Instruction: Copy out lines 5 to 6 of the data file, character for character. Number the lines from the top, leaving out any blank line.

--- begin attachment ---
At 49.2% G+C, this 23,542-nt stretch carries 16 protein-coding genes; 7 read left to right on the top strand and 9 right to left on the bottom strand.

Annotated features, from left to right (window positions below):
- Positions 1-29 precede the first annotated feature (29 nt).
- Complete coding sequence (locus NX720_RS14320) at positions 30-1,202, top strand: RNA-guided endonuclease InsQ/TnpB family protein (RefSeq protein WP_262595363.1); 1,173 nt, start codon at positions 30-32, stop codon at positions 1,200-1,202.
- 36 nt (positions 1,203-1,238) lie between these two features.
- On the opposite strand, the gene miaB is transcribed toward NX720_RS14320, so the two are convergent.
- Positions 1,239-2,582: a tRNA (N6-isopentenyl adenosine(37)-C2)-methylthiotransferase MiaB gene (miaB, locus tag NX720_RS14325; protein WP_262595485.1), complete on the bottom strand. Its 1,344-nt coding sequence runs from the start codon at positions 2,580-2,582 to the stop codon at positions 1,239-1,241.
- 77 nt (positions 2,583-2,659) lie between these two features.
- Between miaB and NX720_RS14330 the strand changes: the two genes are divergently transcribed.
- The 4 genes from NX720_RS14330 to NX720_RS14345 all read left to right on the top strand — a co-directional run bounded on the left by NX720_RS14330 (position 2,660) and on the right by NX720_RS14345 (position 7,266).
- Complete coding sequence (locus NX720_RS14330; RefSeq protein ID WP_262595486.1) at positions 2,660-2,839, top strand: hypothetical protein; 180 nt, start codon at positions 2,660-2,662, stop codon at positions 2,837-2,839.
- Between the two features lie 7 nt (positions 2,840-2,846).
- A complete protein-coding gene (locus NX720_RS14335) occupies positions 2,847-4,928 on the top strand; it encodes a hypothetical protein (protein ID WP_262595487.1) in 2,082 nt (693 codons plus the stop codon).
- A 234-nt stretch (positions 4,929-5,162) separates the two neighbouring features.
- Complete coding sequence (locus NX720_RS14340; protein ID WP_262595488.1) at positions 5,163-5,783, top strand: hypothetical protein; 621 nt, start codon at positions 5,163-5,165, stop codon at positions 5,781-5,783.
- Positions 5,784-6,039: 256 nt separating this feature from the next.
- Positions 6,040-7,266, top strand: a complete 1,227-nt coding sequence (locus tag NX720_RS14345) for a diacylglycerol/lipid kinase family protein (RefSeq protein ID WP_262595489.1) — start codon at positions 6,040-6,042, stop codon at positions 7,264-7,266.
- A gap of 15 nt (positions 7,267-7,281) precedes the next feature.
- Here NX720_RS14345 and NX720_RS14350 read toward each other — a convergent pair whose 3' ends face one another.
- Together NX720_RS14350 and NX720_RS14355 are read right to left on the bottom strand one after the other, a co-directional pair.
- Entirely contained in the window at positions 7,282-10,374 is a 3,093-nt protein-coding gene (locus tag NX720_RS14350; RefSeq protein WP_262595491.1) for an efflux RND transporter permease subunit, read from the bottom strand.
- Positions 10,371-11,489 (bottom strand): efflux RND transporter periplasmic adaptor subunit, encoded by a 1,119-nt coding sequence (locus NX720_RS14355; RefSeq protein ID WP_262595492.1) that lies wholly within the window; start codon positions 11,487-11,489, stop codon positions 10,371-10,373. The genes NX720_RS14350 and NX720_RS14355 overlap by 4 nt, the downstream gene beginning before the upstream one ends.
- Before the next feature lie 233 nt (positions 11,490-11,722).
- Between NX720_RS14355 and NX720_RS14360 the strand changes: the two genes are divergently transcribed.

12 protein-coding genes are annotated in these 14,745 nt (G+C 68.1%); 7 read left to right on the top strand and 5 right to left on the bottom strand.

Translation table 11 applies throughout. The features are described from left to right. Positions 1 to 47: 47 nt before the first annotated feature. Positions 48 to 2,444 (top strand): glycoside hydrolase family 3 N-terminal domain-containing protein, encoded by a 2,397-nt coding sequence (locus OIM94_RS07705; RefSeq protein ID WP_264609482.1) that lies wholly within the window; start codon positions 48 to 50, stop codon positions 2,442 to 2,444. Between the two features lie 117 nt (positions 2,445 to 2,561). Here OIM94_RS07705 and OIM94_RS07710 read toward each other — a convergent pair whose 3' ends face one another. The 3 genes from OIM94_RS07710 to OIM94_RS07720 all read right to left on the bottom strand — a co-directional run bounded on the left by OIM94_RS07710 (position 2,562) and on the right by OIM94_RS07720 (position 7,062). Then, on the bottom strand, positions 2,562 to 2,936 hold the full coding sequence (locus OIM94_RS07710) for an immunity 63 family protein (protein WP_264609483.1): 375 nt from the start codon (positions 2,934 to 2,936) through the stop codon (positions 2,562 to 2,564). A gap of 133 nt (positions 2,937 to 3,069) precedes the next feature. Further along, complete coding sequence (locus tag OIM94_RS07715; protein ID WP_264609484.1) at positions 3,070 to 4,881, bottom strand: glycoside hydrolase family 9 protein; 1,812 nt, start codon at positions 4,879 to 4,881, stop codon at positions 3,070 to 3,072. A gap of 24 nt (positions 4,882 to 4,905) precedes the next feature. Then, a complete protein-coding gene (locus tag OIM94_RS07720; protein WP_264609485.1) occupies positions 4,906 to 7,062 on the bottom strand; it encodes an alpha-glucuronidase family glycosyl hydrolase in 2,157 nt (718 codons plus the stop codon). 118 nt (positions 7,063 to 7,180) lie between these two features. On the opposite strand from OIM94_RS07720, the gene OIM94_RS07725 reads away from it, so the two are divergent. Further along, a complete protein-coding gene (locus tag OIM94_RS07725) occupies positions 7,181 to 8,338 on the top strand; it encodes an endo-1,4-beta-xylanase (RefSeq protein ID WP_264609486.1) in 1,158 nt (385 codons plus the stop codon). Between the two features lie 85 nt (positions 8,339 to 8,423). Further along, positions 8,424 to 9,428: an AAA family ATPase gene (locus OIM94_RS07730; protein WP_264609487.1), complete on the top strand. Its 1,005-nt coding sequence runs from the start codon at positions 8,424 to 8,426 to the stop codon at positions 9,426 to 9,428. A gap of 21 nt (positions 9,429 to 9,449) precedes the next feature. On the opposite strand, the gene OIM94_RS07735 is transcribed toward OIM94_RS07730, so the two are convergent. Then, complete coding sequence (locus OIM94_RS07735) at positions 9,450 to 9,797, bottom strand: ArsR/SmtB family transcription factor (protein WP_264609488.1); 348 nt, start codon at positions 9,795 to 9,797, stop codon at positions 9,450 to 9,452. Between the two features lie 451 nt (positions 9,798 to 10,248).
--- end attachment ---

- 36 nt (positions 1,203-1,238) lie between these two features.
- On the opposite strand, the gene miaB is transcribed toward NX720_RS14320, so the two are convergent.